The woman that you are now talking about, if she has been a faithful wife to her husband, and so has not participated at all in his ungodly divorcement, since he has now committed fornication, she has the divine cause for repudiating him and remarrying. Jesus gives this right to the innocent, faithful spouse, and she may exercise this divine right. All of us agree that Jesus gives to the innocent spouse the right to put away a fornicator-mate and to remarry, but some want to accept this divine right or permission only if, or provided that, the innocent person has not been categorized by man as being a certain person, a “put-away” person. This Jesus did not do!
You see, your first question as framed was misleading, making me think that you were talking about the put-away woman the Jesus referenced in the Matthew and Luke passages. But then you tell me clearly that you are not talking about the put-away woman about which Jesus was talking. You are talking about a put-away woman that Jesus was not talking about, but rather about one against whom fornication has been committed and that man has so categorized and boxed away.
Now, let me ask you a question: Do you believe that a putting-away man may marry again? Remember: Jesus said in Lk. 16:18, “Every one that putteth away his wife, and marrieth another, committeth adultery.”
JIM: I see now that your question is like my original question to you, in that the answer depends upon just which putting-away man one is talking about. If you mean the putting-away man that Jesus is talking about, then, no, he may not marry again without committing adultery. Jesus said so.
JOE: Do you see the reason why he may not lawfully remarry?
JIM: Yes, it is because there is no fornication in evidence to serve as the cause for repudiating her and remarrying.
JOE: So, we agree that the putting-away man that Jesus is talking about may not remarry. The reason? Not because he is a man categorized as a “putting-away man,” but for the simple reason that he doesn’t have the cause for which to lawfully put away his wife and to remarry. God does not approve of his divorcement and does not release him or her for remarriage. They are still bound by God to their marriage bond.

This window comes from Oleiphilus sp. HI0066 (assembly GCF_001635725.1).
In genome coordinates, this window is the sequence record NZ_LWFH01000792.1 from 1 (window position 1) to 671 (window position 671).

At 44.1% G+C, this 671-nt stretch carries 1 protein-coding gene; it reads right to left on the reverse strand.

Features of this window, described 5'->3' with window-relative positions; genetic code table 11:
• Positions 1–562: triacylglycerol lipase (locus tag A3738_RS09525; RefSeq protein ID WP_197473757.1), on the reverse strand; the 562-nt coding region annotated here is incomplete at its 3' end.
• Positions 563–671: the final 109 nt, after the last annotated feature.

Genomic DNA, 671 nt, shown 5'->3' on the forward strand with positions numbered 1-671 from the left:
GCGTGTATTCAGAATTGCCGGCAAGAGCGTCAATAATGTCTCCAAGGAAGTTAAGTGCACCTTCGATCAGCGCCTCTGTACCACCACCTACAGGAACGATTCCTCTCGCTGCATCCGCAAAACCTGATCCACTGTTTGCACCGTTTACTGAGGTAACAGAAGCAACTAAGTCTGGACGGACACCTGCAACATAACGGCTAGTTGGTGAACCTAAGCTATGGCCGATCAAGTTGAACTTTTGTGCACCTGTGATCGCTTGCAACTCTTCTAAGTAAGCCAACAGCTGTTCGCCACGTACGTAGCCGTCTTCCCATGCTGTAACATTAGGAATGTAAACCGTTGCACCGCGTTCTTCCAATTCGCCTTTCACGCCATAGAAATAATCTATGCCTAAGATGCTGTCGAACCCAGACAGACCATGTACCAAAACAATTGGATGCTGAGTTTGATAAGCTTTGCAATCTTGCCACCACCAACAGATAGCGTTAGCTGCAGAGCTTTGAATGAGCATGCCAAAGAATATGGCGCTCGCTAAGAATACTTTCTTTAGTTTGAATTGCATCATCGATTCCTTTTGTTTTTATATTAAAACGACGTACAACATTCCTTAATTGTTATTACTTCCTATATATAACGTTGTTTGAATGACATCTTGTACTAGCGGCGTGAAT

Now, do you believe that a putting-away man who has the cause of fornication against his wife may repudiate her and remarry? I do; don’t you? Of course you do. But, now we have a putting-away man marrying again, yet we said above that we agree that a putting-away man may not marry again!
What’s the difference? The difference is not in one’s being classified or categorized as a “putting-away man,” but simply because they represent two different cases. Jesus was talking about a man who puts away for any cause whatsoever, because that is what he was asked about, but now we are talking about a man who has the divine cause for putting away and remarrying.
JIM: Oh, it’s clear to me now. Jesus was talking about a man and a woman of a scenario in which no fornication is in evidence, and we are bringing up a different case: one in which the cause of fornication is in evidence. Being a “put away woman” or being a “putting-away man” has nothing to do with the matter.
JOE: Correct. The issue is whether or not one has the cause of fornication on which to act in putting away and remarrying. The issue is not what a person may lawfully do if categorized or classified as such-and-such a person. Those who have created the box called “put-away-woman” also must build a box labeled “putting-away-man.” Yet, if they can allow a certain “putting-away-man” to remarry, they will have to allow a certain “put-away-woman” to remarry! The only man or woman who may put away and remarry is the one who has the cause of fornication. This is what Jesus taught.
JIM: Thanks for helping me to see the matter more clearly. It is plain to me now that the brother who says (as one prominent brother stated publicly), “No put-away woman is authorized to remarry,” is purposely confusing two different scenarios. He is leading his hearers to think of the put-away woman that Jesus talked about, but he has in mind a different woman: one who has had fornication committed against her! I will be more careful in the future when I hear brethren talking about the famous “put-away woman,” and will always ask: Just which “put-away woman” are you talking about? I will also insist that they ask their same question, inserting “putting-away man!”
JOE: Remember, they can’t box one without boxing the other. And, once boxed, they can’t let one out without letting the other out. The truth of the matter is that, after boxing in the woman, and making the absolute statement that “no put-away woman is authorized to remarry,” they will let the woman out of the box on certain conditions! They have absolutes with exceptions! Imagine that! If the husband who puts her away dies, then out of the box she comes. If the husband is reconciled to the wife he puts away, out of the box she comes. They also have an exception for the putting-away husband of Lk. 16:18. Yet they have the audacity to challenge others to show where “a put-away woman” may remarry!